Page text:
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5 reasons to fund a start-up in a recession

The covid-19 pandemic at the resulting economic downturn is like nothing we have ever experienced. But based on previous recessions, we know new ideas and new solutions are attainable.

By Wayne Embree, Rev1 Ventures

While the country has just entered a recession, it’s not too early to do whatever we can to understand the immediate as well as longer-term effects on the economy at large and how this will specifically affect start-ups.

The immediate effect is a capital retreat. Investors are re-evaluating their strategies and priorities. Experience favors supporting higher performing portfolio companies and channeling new investments toward later-stage companies. However, to paraphrase a quote from Bernie LaCroute, partner emeritus, Kleiner Perkins, “This is when the good ones come out.”

VC Wayne Embree Rev1 Ventures
Wayne Embree, Rev1 Ventures

Here are five good reasons for funding a business in this market and strategies for venture capitalists who have the dry powder and vision to NOT remain on the sidelines, in spite of the current economic crisis.

  1. Great companies launch in down markets. There is no historical model to predict the path this recession or recovery will take, but entrepreneurs and venture capitalists can look to the many examples of companies that were founded in recessions and became household names. From technology, to consumer brands, to unimagined new services, the list is long and includes Apple, Bloomberg, Microsoft, Patagonia, UPS and Walmart to name a few. Whether the success of these firms was in-spite-of the economic environment, or because of it, we know that start-ups that are created in or survive recessions can become really important sizable companies that create markets and change economies.
  2. Covid-19 assaults inertia. Recessions force customers to reevaluate business operations. Corporate priorities and partnerships change. Anyone who has anything to do with entrepreneurship and young companies knows that inertia, not competition, is often the greatest threat to gaining the early adopters and new customers that accelerate young companies to scale. The sledgehammer of covid-19 has forced inertia to loosen its grip. Many aspects of doing business will be forever changed—in ways that are predictable and ways that are not.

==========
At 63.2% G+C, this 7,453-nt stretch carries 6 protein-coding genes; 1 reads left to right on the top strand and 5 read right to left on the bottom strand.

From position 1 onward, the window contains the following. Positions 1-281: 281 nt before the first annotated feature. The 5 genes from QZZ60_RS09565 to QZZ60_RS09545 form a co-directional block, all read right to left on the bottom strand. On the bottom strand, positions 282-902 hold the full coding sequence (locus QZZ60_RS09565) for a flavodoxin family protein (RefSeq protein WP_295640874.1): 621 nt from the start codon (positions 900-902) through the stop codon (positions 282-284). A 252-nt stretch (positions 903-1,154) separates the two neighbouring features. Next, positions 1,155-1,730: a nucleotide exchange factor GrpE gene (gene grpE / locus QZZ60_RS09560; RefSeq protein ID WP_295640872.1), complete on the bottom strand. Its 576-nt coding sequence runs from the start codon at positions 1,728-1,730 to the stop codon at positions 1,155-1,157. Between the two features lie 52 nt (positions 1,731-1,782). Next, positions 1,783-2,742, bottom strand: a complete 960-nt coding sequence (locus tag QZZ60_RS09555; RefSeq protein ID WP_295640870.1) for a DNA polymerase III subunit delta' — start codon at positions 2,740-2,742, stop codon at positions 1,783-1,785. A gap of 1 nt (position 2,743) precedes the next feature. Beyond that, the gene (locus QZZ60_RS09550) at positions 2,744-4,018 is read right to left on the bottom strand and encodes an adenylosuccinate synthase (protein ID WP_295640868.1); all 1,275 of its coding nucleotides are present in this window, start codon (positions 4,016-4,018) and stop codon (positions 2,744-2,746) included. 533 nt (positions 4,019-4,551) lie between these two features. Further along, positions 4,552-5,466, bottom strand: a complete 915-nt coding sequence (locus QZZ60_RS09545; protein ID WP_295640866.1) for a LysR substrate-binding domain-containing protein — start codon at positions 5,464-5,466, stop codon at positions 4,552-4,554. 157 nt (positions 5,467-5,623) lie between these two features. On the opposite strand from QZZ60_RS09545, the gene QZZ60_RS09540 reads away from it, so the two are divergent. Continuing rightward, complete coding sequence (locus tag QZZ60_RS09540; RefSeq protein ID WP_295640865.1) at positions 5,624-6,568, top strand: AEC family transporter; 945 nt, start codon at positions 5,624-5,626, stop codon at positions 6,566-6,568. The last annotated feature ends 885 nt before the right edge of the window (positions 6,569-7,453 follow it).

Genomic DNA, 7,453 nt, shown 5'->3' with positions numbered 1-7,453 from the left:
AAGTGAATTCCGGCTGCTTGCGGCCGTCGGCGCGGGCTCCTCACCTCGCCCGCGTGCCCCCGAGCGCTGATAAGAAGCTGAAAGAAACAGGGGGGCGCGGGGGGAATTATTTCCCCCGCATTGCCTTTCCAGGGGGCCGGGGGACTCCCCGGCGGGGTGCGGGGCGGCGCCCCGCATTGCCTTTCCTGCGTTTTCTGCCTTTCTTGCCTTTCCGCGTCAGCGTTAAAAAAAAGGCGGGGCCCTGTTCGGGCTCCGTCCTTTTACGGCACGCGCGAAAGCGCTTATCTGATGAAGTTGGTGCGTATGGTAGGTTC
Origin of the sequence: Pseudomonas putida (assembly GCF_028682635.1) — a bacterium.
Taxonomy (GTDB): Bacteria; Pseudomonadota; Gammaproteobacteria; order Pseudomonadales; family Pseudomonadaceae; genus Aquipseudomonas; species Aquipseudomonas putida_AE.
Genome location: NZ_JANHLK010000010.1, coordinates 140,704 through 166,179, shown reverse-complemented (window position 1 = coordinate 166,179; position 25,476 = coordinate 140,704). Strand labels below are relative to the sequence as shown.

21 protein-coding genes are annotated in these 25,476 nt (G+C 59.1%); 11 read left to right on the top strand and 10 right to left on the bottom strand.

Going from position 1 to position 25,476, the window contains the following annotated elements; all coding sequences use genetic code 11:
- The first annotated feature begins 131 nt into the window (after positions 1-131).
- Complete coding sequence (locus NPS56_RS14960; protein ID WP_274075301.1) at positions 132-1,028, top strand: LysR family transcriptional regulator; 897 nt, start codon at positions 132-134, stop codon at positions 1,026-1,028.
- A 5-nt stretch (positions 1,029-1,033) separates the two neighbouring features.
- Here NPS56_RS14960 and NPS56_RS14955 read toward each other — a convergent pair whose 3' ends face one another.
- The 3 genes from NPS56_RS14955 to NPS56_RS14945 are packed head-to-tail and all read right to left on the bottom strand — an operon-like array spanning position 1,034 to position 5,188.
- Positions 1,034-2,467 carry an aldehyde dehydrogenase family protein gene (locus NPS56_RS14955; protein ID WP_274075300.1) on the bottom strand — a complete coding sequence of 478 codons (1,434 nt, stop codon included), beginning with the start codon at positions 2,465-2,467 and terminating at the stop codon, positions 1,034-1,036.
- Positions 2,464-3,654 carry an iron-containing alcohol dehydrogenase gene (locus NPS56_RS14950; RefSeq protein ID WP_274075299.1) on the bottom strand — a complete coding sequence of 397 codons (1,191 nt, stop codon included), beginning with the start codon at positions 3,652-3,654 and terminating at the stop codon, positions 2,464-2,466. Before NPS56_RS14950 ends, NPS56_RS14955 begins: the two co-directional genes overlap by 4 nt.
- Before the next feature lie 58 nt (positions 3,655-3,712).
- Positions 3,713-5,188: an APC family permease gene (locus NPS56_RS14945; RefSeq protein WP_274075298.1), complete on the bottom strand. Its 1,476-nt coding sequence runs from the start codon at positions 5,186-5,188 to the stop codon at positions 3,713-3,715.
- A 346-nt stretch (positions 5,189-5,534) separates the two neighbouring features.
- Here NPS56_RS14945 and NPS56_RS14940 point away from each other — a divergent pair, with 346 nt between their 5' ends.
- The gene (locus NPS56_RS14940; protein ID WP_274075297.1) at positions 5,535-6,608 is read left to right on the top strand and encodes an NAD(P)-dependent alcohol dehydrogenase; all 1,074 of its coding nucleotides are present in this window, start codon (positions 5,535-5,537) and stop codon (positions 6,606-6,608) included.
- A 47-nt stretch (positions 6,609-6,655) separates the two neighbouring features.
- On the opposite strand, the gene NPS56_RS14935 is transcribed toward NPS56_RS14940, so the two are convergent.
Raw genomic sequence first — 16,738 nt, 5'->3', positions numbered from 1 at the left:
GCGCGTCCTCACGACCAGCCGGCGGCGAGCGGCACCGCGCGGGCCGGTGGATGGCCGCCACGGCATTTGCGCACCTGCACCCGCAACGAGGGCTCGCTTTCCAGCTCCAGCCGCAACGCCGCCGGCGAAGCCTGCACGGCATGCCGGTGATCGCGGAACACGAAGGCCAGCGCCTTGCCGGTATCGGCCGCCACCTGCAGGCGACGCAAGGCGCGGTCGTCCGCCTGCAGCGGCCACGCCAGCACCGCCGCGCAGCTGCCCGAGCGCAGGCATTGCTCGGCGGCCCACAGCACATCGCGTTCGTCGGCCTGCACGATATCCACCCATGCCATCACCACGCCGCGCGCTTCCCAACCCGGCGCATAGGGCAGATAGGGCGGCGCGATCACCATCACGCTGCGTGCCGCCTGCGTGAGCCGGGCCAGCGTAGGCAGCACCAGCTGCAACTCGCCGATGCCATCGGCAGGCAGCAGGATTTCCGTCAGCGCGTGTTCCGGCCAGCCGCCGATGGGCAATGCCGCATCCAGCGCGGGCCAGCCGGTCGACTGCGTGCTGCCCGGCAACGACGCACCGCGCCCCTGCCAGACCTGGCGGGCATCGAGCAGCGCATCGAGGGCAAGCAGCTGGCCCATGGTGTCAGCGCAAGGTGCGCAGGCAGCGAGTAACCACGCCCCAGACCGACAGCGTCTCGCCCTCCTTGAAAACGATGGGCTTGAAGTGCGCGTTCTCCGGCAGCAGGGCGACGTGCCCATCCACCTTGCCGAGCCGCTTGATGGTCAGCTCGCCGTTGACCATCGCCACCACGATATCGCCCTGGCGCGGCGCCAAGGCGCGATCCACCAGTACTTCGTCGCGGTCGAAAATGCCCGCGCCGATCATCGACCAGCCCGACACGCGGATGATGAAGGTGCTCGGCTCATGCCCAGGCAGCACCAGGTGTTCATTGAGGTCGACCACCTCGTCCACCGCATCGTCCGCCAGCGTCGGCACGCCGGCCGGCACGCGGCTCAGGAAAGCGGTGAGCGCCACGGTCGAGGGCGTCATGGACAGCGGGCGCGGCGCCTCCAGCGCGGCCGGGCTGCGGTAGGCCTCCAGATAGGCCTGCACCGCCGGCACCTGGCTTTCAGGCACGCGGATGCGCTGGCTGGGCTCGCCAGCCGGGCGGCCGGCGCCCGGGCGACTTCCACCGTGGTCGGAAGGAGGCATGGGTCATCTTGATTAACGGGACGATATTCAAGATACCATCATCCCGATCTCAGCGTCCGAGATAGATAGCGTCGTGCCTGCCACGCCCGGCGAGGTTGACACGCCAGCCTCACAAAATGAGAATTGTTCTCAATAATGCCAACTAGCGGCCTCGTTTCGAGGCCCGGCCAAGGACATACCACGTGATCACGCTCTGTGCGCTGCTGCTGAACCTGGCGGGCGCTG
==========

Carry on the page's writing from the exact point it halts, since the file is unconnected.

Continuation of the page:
3. Reexamine prior due diligence through the post-covid-19 lens. Review deals that you may have passed on before this pandemic. With social distancing, work-from-home, and accelerating online education and telemedicine, just to name two, market sectors without significant product features previously been as “nice-to-have” may now be cost-justified necessities. For example, Updox, a health IT company in Rev1’s portfolio, saw video chat usage on its secure physician communications line soar from 220 to 45,000 telehealth visits per day. The company signed on 10,000 clinical users in the space of three weeks.
  4. Companies will more intensely than ever evaluate new products and services that can legitimately save them money. Corporations are facing enormous problems they couldn’t have predicted and don’t know how to solve. In all but a few industries, revenue is down. Supply chains are broken. Customers are not buying or are changing their buying behavior. In this environment, founding teams with first-hand industry experience have an edge. Tech businesses that demonstrate clear value propositions, especially those that reduce costs, will get attention where there wasn’t attention before.
  5. Recessions can favor investors. CB Insights estimates that seed-stage financing could take a 20 percent hit this year. That doesn’t imply that there are fewer high-quality early stage deals. It suggests that less competition for investors with the resources and appetitive to scour the pipeline of investable start-ups which, with fewer dollars chasing more deals, could become more inviting and robust. New investments in new opportunities, especially those demonstrating clear customer value in this environment, are also a bold way to compensate for potential losses as each investor will likely have some portfolio companies that will not survive this market.  As entrepreneurs tune into today’s risk-adjusted realities, investors will seek more favorable terms, more coachable entrepreneurs, and more realistic valuations.

This deep and abrupt economic downturn is like nothing we have seen before, a free-fall caused not by shifting economic conditions but by shutdowns due to a pandemic without a vaccine or effective treatments. No one knows how long current conditions will last or what an economic recovery will look like.

We know that with investment from pragmatic venture capitalists, plenty of determined entrepreneurs have launched iconic businesses during previous recessions. In the decade following the Great Recession, venture capital investment increased nearly 700 percent, from $20 billion to $136 billion, and produced start-ups Instagram, WhatsApp, Venmo, Uber, Pinterest and Cloudera.

To replicate the success of the last 10 years, follow the disruption. Where have attitudes and needs shifted? Work-from-home, online education and telemedicine. Where are classic business processes disrupted? Physical distribution, supply chain management, and human resources.

Any time an economy is turned on its head, the situation is ripe for new ideas and new solutions. In the last recession, venture capitalists invested in great ideas that became great companies. We did it before. We can do it again.

Wayne Embree is executive vice president of venture acceleration and investments at Rev1 Ventures, where he works with entrepreneurs on how to build effective and competitive businesses. He also focused on helping spinout companies from research-based institutions, such as Ohio State University, Nationwide Children’s and OhioHealth. He can be reached at